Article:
A while back when I mentioned I wanted to read some Brazilian based books or books by a Brazilian author ‘The Alchemist’ by Paulo Coelho was mentioned quite a few times. He is after all one of the biggest selling Brazilian authors worldwide after all. Lots of you mentioned it and yet all of the insights you gave to me about it were really rather mixed. As the reviews were so varied and because of the authors nationality I rescued it from a pile of books that were heading for the charity shop (my copy was bought five years ago and once I have a book that long and haven’t read it I am never sure I should keep it) and decided to give it a whirl myself and see what all the fuss was about, as its also rather a cult book too.
The best way for me to arrange my thoughts on ‘The Alchemist’ is to split my thoughts into two main sections the first would be the story, though really ‘The Alchemist’ fits more into the fable category. Santiago is a shepherd in the Spanish countryside, though educated highly rather than go onto another career he chose to herd sheep as it would cause him to travel and see some of the world and the people, places and quirks of Spain and human nature. As we meet him he has been having a reoccurring dream, a dream of a boy showing him treasure in the pyramids of Egypt though what can it mean? In a village he comes across both a gypsy lady and a king in disguise give him information that sends Santiago on an adventure to find out if dreams should be followed.
I did actually really like the story, I am always up for a fable and this is – in terms of story – rather a charming one. I also liked the characters, a few were a little one dimensional and some were a little contrived, I particularly loved the wise old gypsy woman and Santiago was a nice young man to follow the journey of. Can you feel there is a ‘but’ coming on?
The second aspect of the book is the fact it’s not just a story but almost a mixture of self-help book and moralistic clichés messages. You find characters will say things like ‘there is no such thing as coincidence’, ‘destiny is in your hands’ or ‘a happy man is a one who follows his heart’. I think I made the last one up but you get my meaning. At first you can ignore it, it’s rather mild and indeed the best fables and fairytales have some sort of moral message at the end.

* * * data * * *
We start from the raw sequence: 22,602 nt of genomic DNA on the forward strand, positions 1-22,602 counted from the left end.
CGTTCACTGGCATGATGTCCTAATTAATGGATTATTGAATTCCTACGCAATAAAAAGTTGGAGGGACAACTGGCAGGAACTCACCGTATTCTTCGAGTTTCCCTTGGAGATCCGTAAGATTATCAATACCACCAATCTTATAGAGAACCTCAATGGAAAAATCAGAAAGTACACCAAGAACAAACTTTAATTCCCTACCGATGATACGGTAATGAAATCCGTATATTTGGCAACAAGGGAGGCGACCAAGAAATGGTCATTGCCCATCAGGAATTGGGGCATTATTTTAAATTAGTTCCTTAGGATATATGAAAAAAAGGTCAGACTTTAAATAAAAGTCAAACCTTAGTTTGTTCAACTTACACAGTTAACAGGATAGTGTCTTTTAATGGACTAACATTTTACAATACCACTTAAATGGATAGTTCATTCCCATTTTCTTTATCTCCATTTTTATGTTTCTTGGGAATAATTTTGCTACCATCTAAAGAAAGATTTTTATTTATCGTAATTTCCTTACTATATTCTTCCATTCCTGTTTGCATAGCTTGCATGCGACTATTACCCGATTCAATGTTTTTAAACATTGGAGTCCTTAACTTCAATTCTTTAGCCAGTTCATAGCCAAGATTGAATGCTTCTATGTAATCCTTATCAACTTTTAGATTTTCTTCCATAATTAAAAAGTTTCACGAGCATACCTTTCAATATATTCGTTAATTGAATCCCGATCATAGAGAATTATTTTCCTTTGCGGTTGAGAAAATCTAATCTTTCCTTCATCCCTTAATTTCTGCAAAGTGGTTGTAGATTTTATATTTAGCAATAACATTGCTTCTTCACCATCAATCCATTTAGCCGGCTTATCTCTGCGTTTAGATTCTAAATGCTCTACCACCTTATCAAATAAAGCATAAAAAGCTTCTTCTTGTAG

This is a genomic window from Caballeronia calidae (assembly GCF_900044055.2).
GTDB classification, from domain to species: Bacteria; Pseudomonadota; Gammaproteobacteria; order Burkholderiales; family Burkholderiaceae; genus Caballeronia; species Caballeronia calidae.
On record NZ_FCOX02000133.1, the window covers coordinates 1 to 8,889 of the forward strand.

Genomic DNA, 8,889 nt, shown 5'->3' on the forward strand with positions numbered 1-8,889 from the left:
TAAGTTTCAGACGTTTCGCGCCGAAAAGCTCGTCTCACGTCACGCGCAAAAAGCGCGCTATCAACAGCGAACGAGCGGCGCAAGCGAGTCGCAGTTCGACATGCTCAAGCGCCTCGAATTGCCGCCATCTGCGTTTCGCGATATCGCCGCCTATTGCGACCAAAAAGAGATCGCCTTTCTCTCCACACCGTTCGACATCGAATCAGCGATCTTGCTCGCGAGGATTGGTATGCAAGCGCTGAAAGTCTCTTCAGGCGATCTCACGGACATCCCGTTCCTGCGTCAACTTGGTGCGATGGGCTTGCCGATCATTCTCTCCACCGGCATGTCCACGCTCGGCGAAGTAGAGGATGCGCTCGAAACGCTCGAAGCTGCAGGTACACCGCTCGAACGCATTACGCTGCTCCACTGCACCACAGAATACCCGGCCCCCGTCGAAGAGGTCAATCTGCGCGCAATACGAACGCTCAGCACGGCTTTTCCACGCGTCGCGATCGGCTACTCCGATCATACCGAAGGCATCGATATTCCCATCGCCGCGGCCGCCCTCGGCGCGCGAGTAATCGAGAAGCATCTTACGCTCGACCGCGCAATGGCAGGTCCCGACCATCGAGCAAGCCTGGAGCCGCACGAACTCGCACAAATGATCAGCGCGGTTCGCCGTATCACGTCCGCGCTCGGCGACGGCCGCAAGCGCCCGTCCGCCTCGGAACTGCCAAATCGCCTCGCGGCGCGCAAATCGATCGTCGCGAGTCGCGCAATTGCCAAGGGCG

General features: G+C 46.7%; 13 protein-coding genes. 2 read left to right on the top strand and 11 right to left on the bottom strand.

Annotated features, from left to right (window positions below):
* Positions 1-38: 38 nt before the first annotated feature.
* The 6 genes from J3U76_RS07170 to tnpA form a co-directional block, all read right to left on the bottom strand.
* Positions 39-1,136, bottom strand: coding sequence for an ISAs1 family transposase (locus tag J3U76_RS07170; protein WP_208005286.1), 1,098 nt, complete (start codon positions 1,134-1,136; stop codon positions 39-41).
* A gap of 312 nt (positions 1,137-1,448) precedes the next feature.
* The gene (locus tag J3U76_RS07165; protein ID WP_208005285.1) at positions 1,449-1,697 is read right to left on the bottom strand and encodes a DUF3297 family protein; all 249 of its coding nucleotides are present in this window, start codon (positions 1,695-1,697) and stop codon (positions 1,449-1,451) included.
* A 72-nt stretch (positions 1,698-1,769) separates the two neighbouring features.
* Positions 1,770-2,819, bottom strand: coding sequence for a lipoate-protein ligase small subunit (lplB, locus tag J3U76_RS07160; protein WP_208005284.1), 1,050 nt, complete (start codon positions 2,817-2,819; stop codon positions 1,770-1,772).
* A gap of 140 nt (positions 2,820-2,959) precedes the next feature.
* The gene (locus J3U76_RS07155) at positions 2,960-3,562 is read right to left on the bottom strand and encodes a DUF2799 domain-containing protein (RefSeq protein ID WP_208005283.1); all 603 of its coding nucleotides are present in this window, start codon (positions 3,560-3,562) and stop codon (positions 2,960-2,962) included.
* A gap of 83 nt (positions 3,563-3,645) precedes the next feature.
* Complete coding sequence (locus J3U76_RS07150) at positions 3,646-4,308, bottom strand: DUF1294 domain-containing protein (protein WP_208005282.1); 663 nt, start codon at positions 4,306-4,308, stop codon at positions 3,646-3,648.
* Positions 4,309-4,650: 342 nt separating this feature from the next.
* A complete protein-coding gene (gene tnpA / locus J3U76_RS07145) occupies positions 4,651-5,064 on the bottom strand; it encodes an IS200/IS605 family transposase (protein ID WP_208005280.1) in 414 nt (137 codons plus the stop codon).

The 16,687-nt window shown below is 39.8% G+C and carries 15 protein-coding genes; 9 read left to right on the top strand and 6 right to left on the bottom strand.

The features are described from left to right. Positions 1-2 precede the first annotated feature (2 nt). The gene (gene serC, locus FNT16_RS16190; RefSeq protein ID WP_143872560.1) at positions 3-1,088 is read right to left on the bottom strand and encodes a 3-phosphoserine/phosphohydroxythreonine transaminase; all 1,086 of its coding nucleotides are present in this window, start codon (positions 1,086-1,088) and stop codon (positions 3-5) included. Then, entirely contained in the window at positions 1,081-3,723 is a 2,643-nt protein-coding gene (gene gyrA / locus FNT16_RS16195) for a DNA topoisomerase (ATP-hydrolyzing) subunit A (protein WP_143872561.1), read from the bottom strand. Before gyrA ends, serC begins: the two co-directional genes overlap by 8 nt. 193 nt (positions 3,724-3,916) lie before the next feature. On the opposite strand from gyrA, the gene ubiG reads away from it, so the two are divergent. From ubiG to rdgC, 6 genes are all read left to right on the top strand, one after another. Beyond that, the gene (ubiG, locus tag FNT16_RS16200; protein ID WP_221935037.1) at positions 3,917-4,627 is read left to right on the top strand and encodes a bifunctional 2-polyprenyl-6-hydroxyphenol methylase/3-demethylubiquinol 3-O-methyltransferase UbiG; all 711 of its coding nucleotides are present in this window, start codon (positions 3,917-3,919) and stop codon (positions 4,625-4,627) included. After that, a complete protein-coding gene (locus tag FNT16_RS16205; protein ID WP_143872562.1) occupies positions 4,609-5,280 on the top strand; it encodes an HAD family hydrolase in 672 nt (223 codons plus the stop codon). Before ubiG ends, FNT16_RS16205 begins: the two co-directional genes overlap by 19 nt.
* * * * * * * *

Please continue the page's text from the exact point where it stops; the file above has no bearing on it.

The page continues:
The difference with this book is that I started to think ‘but why would that character say that?’ It became almost unnatural that these different random strangers would speak of destiny and omens in a few seconds of meeting each other. It felt forced from them and almost forced upon me as the reader. I then felt that little rebellious streak in me think ‘who is Paulo Coelho to tell me how to live my life’. I also didn’t like the underlying message, and maybe this wasn’t the intention, that if you were just a shepherd or a baker then your life was unfulfilled and you should want more. I can think of several of my friends who would do anything to have a successful bakery or cake shop. So in a way all of this jarred with me as to start to affect the story. I lost interest a little and maybe if the book hadn’t been so short I might have given up on it.
Should it be simply the story/fable of this book that I was scoring it on it would have done much better, however the moralistic force feeding and slightly patronising undertones of the book became too much. 4/10 (I know I don’t normally give books somewhat negative reviews but I very much doubt little old Savidge Reads is going to have any effect on Paulo’s sales, ha.)
So have any of you read ‘The Alchemist’ and what did you make of it? If you are a fan I hope I haven’t offended and backed up my case as it were? I would actually like to give the author a second whirl, I try and do this with any author I haven’t quite got first time round, yet in the back of the book all his other works seem to be about him and some amazing trips of learning and destiny he goes on. Has he not written any other books with a story sort of like this one?
I read this as part of my Reading For Brazil effort, I am slightly loathed to call it a challenge as its really me reading a Brazilian book or author every now and again as the whim takes me before I go.